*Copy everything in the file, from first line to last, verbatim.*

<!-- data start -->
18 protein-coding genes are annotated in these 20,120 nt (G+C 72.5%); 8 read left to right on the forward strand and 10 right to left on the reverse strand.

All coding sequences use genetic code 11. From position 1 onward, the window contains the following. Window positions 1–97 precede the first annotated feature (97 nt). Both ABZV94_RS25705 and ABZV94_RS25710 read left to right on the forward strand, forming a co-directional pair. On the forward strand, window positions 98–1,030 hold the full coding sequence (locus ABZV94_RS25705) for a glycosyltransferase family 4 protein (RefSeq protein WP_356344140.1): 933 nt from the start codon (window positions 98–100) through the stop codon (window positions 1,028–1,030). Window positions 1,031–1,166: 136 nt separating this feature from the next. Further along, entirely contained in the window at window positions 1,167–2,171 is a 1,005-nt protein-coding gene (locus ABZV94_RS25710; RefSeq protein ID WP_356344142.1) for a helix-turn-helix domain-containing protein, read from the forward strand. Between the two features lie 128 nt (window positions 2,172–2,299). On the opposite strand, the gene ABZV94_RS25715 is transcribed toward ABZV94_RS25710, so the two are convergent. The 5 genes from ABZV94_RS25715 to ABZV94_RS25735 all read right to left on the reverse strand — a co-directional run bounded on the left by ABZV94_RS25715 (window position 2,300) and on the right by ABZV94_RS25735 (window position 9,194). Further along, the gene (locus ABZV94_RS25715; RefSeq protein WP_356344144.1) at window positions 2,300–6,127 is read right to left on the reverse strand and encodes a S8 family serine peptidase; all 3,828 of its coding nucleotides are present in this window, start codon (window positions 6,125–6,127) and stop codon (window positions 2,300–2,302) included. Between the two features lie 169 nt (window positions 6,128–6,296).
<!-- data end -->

18 protein-coding genes are annotated in these 20,120 nt (G+C 72.5%); 8 read left to right on the forward strand and 10 right to left on the reverse strand.

All coding sequences use genetic code 11. From position 1 onward, the window contains the following. Window positions 1–97 precede the first annotated feature (97 nt). Both ABZV94_RS25705 and ABZV94_RS25710 read left to right on the forward strand, forming a co-directional pair. On the forward strand, window positions 98–1,030 hold the full coding sequence (locus ABZV94_RS25705) for a glycosyltransferase family 4 protein (RefSeq protein WP_356344140.1): 933 nt from the start codon (window positions 98–100) through the stop codon (window positions 1,028–1,030). Window positions 1,031–1,166: 136 nt separating this feature from the next. Further along, entirely contained in the window at window positions 1,167–2,171 is a 1,005-nt protein-coding gene (locus ABZV94_RS25710; RefSeq protein ID WP_356344142.1) for a helix-turn-helix domain-containing protein, read from the forward strand. Between the two features lie 128 nt (window positions 2,172–2,299). On the opposite strand, the gene ABZV94_RS25715 is transcribed toward ABZV94_RS25710, so the two are convergent. The 5 genes from ABZV94_RS25715 to ABZV94_RS25735 all read right to left on the reverse strand — a co-directional run bounded on the left by ABZV94_RS25715 (window position 2,300) and on the right by ABZV94_RS25735 (window position 9,194). Further along, the gene (locus ABZV94_RS25715; RefSeq protein WP_356344144.1) at window positions 2,300–6,127 is read right to left on the reverse strand and encodes a S8 family serine peptidase; all 3,828 of its coding nucleotides are present in this window, start codon (window positions 6,125–6,127) and stop codon (window positions 2,300–2,302) included. Between the two features lie 169 nt (window positions 6,128–6,296).